This Space for Rent

The joys of open source®©™, part toomany

This last week I decided I’d shove my rpm reader/generator up to a new fractional release by tweaking the makepkg binary to generate rpm v3 format packages. I first just updated the on-disk data structure to v3 format (with a magic number at the start of each dictionary) but didn’t implement signature generation, because it didn’t seem to be mandatory.

Hah, no such luck. But that’s only a minor problem; I would simply implement md5 checksums because they’re simple to implement and they’re fairly resistant to a non-technical attacker (I was running under the logic that once I got this working then I’d be able to fit in ‘PGP’ – actually gnuPG, because that’s the only free implementation these days – and be able to sign the packages if they found a cure for mortality and I could pull Mastodon out of the grave for modern hardware.)

The “documentation” for RPM says that the md5 checksum is for the header (but not the signature header if it’s a v5 signature) and payload. This, apparently, is not actually what it is; I’d modified xrpm so I could extract both the header + payload (xrpm -Dd: -D extracts the header, then -d extracts the payload) into a separate file, so I could tuck those two things in a safe place and hand-verify checksums. So I did this with an actual redhatcentos rpm, only to discover that the md5 checksum (at index 1007 in the signature dictionary) was not the same as the md5 checksum of the header+payload (or header+compressed payload, or header-sans-signature+payload, or header-sans-signature+uncompressed payload.)

I checked the rpm source code. Fucking mistake; it’s like the more opaque parts of discount on speedballs. Hundreds of tiny little functions, all alike, larded up with what looks like some sort of legacy lint configuration commentary, and all, needless to say, pretty close to completely unreadable. No, the only way I’m going to be able to figure out what’s being generated is to make a dinky little rpm that installs nothing, then write an automated check script that walks the thing byte by byte doing every possible variant of an md5 checksum until I can make a checksum that matches what the horrible reference code puts into index 1007. (I would not be surprised one bit if the checksum included parts of the signature dictionary, or if it salted the md5 sum with something stupid to discourage third-party reverse engineering.)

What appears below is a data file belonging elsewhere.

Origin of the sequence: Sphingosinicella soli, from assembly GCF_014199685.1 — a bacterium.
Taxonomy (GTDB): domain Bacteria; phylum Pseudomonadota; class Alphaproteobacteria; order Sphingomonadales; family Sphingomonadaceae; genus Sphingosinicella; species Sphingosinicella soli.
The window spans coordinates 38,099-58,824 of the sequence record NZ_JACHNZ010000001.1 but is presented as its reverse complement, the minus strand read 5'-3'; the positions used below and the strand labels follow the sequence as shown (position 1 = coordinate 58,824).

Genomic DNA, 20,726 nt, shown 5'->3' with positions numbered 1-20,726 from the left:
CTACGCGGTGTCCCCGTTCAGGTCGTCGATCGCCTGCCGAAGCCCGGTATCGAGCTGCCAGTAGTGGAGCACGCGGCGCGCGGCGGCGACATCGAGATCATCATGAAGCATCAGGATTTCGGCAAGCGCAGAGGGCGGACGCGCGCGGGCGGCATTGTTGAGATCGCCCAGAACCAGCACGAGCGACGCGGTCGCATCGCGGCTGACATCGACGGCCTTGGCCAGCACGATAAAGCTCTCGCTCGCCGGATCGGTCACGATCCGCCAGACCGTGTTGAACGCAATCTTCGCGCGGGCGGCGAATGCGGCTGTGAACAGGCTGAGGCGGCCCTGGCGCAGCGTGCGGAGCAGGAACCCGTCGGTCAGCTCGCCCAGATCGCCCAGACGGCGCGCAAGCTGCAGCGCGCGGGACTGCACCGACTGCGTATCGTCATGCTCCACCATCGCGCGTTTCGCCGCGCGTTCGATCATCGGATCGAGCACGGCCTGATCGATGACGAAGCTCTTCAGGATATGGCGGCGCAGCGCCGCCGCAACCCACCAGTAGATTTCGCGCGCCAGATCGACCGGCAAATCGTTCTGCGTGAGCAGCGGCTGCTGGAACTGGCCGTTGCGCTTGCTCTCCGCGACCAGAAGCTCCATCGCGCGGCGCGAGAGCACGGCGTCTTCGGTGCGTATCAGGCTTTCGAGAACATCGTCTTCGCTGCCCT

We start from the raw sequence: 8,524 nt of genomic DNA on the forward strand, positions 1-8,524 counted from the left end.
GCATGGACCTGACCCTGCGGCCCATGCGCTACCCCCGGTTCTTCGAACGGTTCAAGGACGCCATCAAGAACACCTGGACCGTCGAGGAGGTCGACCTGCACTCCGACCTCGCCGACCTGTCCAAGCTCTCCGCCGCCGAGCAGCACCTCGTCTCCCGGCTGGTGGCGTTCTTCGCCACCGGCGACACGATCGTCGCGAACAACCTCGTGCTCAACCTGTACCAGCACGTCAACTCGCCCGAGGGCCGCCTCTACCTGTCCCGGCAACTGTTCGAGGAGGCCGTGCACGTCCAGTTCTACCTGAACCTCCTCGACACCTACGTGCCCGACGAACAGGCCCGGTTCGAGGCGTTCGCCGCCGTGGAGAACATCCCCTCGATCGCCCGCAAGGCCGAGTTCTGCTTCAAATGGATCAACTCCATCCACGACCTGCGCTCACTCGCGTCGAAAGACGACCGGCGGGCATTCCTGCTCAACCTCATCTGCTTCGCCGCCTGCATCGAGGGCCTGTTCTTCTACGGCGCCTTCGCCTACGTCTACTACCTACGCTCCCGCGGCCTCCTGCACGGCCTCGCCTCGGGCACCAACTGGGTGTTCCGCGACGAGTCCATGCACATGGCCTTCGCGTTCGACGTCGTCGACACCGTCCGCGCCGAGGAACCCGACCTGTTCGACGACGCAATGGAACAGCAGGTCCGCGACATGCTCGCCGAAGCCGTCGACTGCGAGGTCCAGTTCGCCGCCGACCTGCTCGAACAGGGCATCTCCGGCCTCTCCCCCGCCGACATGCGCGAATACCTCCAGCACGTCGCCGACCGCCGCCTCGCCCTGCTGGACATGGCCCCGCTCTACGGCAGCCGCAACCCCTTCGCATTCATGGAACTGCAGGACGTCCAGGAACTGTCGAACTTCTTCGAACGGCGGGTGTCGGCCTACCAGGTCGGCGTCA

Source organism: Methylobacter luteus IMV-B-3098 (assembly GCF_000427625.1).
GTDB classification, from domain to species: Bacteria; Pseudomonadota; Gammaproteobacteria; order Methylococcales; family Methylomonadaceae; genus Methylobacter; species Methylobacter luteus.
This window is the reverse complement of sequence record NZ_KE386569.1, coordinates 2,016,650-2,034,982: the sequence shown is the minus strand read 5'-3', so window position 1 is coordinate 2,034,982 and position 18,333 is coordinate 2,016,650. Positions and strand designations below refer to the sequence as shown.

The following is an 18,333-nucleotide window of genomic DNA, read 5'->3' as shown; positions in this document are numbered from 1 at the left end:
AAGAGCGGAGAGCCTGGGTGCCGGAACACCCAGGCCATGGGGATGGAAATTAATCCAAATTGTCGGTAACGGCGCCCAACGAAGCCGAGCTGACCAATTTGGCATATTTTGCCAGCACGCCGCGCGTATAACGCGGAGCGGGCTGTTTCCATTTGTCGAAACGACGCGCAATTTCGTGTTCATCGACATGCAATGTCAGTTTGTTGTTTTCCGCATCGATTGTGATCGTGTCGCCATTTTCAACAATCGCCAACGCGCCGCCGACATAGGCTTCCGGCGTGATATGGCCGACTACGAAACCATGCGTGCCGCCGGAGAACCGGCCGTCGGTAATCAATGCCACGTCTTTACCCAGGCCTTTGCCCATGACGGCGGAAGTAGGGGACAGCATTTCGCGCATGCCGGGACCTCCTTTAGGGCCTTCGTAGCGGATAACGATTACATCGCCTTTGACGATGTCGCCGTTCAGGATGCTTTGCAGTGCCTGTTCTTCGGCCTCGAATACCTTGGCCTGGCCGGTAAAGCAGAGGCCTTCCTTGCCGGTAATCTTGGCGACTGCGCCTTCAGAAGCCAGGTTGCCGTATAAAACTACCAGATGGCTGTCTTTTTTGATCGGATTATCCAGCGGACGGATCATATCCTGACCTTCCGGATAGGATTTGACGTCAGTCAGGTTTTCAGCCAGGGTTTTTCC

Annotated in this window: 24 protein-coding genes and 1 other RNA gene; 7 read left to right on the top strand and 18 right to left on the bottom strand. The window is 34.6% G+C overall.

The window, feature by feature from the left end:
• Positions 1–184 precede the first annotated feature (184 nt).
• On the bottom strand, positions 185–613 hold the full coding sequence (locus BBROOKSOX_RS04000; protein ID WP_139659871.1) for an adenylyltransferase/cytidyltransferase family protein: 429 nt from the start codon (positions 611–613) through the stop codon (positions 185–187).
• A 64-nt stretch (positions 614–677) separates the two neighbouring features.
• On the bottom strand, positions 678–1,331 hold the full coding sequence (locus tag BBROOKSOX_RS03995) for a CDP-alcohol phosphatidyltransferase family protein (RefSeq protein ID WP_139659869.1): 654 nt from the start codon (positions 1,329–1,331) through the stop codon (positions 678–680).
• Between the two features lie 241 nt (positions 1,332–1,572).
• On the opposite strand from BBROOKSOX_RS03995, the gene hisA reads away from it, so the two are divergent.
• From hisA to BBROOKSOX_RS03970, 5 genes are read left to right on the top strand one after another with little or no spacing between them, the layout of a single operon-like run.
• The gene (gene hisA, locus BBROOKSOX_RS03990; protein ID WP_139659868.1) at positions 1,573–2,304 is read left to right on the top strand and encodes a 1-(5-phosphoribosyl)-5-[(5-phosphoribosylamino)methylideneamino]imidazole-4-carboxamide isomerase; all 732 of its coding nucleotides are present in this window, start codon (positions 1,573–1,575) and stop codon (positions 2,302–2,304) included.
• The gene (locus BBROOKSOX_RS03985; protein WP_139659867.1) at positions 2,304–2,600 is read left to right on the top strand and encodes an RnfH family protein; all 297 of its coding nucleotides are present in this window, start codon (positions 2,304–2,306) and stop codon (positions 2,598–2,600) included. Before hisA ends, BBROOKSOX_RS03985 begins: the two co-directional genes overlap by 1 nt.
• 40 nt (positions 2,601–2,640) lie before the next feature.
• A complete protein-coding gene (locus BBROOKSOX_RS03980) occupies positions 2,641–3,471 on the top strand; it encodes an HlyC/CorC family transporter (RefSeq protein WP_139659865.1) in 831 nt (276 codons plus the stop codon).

But it’s ~180mb of sccs on github, compared to xrpm’s 1.9mb, so it’s got to be 100 times as confusing. (And OF COURSE it uses the now-traditional three layer shitcake that GNU configure has become, just to ensure that trying to compile a fully debugged version and trace just exactly what’s being written into the md5 checksum generator won’t be happening unless you’ve gone back for a second helping of that lovely Open Source®©™ Flavor-Aid.)

At least xrpm itself can still pick apart current rpms, for whatever good that does in a world filled with GNU configure, Cmake, and other abominations in the eyes of G-d.